And it’s been applied in ways that were clearly contrary to the initial intent. And this is no longer about protecting a little startup industry, it’s about protecting monopolies. And they have no liability, so there’s no incentive for them to anticipate or mitigate harm, either before they ship a product or afterwards. That has to change. So we have that public policy to address actual liability. We have to have public policy. So if that’s privacy, safety, and then lastly competition, where in the antitrust law is a very imperfect law to be applied here, but it has real usage because these companies are a product, they’re an infrastructure that supports the product, and they’re monitored in advertising based monetization engine. And then they are lots of categories horizontally using all those things. And so I think you have to bring kind of a tic-tac-toe model and break them up both vertically and horizontally. So Google might become 250 companies.
Now, do we have the ability to do that? I have no idea, but that’s clearly ought to happen. And all of this is coming at a time when, at the end of a 40 year experiment in deregulating our economy, where the country, which was member, it was founded as a revolution against monopoly because we believed in this democratic entrepreneurial capitalism. And then that worked for the agrarian age and then when the industrial revolution came in, the rules changed and we needed to pass all the antitrust laws in order to reinstate that competitive level playing field. And now the information age, which coincided with this period of massive deregulation and the removal of government from its role, is the gardener of the garden of capitalism has resulted in the economy coming highly monopolistic, highly authoritarian, and as a consequence not a check on our authoritarian government. And that’s a lot to do from our current situation given that people’s trust in large institutions, including government is of very low level.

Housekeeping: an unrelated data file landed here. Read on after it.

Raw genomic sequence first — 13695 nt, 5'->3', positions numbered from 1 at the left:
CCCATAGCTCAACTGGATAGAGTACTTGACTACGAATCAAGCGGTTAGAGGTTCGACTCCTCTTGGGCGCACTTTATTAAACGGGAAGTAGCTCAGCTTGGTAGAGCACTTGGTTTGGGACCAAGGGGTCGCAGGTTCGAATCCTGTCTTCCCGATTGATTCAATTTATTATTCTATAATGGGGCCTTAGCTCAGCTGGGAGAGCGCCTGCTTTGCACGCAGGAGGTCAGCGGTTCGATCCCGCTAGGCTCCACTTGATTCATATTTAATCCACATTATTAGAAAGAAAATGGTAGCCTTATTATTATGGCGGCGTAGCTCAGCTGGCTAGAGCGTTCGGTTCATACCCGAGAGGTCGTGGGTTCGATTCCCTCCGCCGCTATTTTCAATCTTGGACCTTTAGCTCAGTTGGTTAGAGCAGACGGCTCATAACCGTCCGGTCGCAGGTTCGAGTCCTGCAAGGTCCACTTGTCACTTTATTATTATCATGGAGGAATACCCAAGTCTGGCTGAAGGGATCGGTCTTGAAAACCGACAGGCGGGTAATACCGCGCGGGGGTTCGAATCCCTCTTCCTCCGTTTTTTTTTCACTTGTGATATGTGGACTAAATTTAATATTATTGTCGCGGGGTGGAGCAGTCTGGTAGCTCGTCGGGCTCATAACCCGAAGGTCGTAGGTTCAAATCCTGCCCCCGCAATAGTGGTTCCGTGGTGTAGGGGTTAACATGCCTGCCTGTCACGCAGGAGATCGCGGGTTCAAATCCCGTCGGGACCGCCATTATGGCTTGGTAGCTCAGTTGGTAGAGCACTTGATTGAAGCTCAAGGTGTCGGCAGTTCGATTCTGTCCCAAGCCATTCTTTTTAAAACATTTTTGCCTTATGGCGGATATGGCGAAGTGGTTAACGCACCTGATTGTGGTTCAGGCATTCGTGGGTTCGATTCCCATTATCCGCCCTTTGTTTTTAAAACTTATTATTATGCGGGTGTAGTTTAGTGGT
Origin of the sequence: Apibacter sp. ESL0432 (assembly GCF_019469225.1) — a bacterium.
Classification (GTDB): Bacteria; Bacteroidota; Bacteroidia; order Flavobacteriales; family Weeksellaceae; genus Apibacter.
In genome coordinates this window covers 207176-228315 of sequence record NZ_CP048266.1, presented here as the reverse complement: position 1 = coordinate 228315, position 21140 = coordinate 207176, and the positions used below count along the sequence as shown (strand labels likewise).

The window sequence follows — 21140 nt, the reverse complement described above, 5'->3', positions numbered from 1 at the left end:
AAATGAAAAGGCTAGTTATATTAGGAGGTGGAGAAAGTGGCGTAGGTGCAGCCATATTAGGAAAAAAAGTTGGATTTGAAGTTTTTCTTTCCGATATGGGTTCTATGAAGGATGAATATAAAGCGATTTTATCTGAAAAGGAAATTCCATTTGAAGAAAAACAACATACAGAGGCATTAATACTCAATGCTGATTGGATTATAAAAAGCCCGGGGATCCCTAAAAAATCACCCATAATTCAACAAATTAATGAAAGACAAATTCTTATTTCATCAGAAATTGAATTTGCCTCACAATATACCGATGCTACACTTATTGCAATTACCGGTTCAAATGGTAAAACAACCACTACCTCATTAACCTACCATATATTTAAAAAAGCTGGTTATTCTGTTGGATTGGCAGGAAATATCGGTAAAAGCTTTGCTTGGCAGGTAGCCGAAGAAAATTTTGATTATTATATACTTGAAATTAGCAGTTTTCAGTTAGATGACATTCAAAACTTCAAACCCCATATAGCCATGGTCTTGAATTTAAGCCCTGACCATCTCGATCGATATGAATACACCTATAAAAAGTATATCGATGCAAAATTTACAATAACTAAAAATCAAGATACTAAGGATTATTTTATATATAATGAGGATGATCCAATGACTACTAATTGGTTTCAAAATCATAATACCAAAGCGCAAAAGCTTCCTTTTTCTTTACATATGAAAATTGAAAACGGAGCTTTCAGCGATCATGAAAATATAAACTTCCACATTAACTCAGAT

Henry E. Brady: One of the listeners asks, "What does a fair balance of continued technological development?” So we want innovation, revenue generation in user data privacy look like to you. You’ve started to sketch some ideas for government regulation. And I can imagine people saying, "Well, these are natural monopolies because networks should be big. You don’t want to break up the networks. That’ll be bad.” And- Roger McNamee: Also, I thoroughly disagree with that.
Henry E. Brady: Okay, go ahead.
Roger McNamee: Let me frame the question in a different way. The problem with monopolization is that when a company has a new idea, the first instinct of these guys is to go to the people with capital and explain that the idea can’t possibly survive and not to fund it. That happens routinely. And there have been literally dozens of companies acquired for pennies on the dollar because these companies first discouraged capital from going into them and then bought them and either shut them down or went abusing the product. They’ve bought things that were really threatening, that looked really promising that were too late to shut down. And they have through a period of acclimatization trained the venture capital industry and entrepreneurs to steer away from their core Markets and into places that are, shall we say, noticeably more capital intensive and less interesting like cryptocurrency, or at least less economically valuable.
So if anybody says, what do I think innovation looks like-real simple, reverse the architecture. These guys are hyper centralized. Everything’s in a cloud. Everything is centralized. Everything’s controlled. What if every function you had instead of operating off of a cloud thing, operate it off of a server that was in your phone. Let’s start with email. I use a product called Signal. It would be incredibly straightforward to create a Signal style email product, immensely valuable. That way Microsoft and Facebook or Microsoft and Google can no longer scan emails, right? That would be a really interesting product. And you could do that with literally every single thing you do today. Now, would you say, would that be innovative? I’d say, "Well, gosh, if you’re completely protecting my privacy and I’m not giving up any data, that seems really innovative to me.” If I get all the things I like from today’s internet without giving up any data, that seems like a big step forward.
But what’s weird is if you put everything in here, you can probably do a whole bunch of things that don’t make any sense in the cloud environment. And there’s a whole class of problems, like the ones created by the SolarWinds Hack, which is the thing that has basically exposed to all of our government systems and our big corporate systems to the Russians and Chinese, basically making those systems transparent, incredibly vulnerable, all because they used highly efficient and therefore totally insecure technology. That same principle can be applied there. What I’m saying here is we’ve optimized everything for the last 40 years for shareholder value and efficiency. I don’t think those are the only things you can optimize for. I think you could optimize for everybody being employed, everybody being healthy, everybody being happier. You could have security, you could have control, privacy. I mean, there’s a gazillion things you could optimize for, all of which would create great businesses and all of which would result in different levels of innovation.